When the summer gets hot, as it has been this year, nothing is more satisfying than a cold and easy salad. There’s just something I love about a fresh cold salad on a hot day, not to mention a perfect dish for outdoor potlucks. While I love tabouli, hummus and caprese salads I have recently started making a really fresh and nutritious salad for these hot days that I thought I would share. This salad combines two of my favorites, lentils and quinoa, which together are a formidable nutritional combination with with more than 16 g of protein from both the lentils and quinoa. This salad is also packed with fiber thanks to quinoa, vitamins B, C and E and iron, selenium and copper. But the real reason I make it is that it tastes great and I can make it in one pot in about 45 minutes. This recipe gives you a generous amount of food, easily enough for 4 people, which just gets better over time in the refrigerator and is perfect for snacks and lunches over a week or more.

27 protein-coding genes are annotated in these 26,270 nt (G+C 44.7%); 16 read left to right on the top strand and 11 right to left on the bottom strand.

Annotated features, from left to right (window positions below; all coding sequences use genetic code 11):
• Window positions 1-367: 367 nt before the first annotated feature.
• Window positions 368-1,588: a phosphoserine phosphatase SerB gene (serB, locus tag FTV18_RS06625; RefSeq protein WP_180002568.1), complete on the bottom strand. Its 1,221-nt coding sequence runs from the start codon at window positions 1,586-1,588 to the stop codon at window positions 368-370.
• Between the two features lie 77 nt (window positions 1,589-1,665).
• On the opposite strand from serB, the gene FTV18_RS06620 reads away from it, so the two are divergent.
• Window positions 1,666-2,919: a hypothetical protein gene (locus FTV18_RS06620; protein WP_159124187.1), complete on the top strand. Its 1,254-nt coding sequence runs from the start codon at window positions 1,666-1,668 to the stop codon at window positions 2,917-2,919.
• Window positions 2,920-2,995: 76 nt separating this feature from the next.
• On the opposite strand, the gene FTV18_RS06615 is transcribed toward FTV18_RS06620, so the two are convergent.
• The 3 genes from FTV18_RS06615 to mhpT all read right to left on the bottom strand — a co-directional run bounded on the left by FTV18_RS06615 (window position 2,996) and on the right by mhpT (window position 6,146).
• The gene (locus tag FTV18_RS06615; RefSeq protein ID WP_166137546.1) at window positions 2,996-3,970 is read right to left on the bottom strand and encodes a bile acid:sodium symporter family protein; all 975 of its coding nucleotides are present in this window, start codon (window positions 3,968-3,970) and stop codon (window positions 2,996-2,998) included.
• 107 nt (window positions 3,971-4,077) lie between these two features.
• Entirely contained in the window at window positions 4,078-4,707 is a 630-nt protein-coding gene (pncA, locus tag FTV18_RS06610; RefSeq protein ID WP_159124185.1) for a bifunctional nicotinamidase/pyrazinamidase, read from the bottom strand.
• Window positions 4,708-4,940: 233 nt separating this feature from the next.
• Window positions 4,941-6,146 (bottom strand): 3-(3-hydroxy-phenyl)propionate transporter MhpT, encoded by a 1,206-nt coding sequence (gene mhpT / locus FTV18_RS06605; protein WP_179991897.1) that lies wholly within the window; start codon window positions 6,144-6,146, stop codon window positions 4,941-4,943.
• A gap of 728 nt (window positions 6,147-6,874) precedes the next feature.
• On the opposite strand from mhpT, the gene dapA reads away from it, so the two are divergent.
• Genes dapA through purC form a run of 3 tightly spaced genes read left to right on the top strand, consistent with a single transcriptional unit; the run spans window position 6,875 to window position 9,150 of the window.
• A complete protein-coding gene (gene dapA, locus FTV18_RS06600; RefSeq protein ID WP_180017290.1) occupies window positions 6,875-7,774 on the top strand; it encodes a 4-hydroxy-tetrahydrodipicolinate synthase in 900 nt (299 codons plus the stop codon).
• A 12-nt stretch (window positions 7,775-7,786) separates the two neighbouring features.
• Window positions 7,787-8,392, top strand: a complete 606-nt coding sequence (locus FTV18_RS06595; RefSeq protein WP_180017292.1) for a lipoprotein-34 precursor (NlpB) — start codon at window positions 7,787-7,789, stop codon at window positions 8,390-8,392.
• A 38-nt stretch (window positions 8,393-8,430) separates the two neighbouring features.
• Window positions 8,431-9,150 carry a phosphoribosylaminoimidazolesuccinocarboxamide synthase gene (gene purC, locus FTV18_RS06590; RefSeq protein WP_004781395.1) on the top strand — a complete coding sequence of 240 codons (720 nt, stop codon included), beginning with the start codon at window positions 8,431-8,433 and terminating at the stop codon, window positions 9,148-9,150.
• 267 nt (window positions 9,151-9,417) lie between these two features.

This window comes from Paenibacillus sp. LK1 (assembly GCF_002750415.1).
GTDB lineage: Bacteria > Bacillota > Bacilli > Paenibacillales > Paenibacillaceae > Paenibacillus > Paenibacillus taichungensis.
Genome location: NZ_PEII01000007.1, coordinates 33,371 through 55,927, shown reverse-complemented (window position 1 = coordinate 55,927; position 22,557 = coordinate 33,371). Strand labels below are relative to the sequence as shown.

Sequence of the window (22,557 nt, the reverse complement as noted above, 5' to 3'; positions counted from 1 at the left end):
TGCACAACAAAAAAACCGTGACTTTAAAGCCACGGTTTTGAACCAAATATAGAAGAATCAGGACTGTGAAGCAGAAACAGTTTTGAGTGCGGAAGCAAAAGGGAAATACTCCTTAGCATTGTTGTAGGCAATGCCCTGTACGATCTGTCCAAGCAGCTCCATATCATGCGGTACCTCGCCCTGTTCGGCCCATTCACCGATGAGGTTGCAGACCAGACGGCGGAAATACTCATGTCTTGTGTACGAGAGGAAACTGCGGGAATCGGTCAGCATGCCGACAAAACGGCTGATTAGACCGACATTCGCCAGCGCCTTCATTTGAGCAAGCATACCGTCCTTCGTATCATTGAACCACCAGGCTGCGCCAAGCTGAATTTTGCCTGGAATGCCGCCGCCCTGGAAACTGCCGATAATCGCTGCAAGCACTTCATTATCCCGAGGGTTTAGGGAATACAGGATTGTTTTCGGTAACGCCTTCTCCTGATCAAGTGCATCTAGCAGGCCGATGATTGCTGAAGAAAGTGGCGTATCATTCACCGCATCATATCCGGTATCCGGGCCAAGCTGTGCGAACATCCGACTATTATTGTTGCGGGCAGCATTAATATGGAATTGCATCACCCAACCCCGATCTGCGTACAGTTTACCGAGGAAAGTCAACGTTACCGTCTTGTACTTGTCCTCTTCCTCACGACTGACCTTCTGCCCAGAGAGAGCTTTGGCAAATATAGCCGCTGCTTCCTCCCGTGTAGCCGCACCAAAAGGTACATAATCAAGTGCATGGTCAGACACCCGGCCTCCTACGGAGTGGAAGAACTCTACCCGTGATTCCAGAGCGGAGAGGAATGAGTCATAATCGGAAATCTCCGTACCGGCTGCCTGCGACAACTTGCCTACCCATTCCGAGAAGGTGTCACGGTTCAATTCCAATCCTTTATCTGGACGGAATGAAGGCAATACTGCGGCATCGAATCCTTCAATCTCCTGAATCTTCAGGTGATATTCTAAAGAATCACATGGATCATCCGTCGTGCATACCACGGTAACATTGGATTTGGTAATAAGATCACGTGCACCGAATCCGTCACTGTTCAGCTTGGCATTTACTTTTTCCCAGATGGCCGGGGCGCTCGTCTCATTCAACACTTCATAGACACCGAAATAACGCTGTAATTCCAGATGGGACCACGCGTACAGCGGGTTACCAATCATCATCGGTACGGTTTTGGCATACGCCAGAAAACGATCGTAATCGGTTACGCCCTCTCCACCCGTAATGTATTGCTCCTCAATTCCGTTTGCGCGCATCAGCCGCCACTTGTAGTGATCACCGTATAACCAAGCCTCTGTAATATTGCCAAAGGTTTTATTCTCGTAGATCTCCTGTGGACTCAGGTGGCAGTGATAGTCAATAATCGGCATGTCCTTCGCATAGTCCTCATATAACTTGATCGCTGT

I just love it when the tomatoes come in at the beginning of spring. My little garden is brimming with tomatoes and I grow basil, cilantro and oregano as well. Naturally I grow the tomatoes to eat them and I thought I would share my thoughts on preparing a truly delicious tomato salad.
The Kunsthistorisches Museum has a truly amazing collection of paintings and I thought I would highlight some of the artists in separate posts. Giuseppe Arcimboldo (also spelled Arcimboldi; 1527-1593) was an Italian painter best known for creating imaginative portrait heads made entirely of such objects as fruits, vegetables, flowers, fish, and books – that is, he painted representations of these objects on the canvas arranged in such a way that the whole collection of objects formed a recognizable likeness of the portrait subject. Arcimboldo had been a court painter in Vienna for Maximilian II and in Prague for Rudolf II since 1562. In 1563 he began painting his famous collection of the four seasons and the four elements (Earth, Water, Fire and Air), which were presented to Maximilian II on New Year’s Day 1569. While these funky portraits might have gotten most portrait painters executed or at least banished, the Hapsburgs loved them. Arcimboldo was as much a court jester as a painter, the paintings are full of puns, for instance, the ear of Summer is an ear of corn, his nose is a pickle and the date of the painting and signature of Arcimboldo are woven into the straw garment of Summer.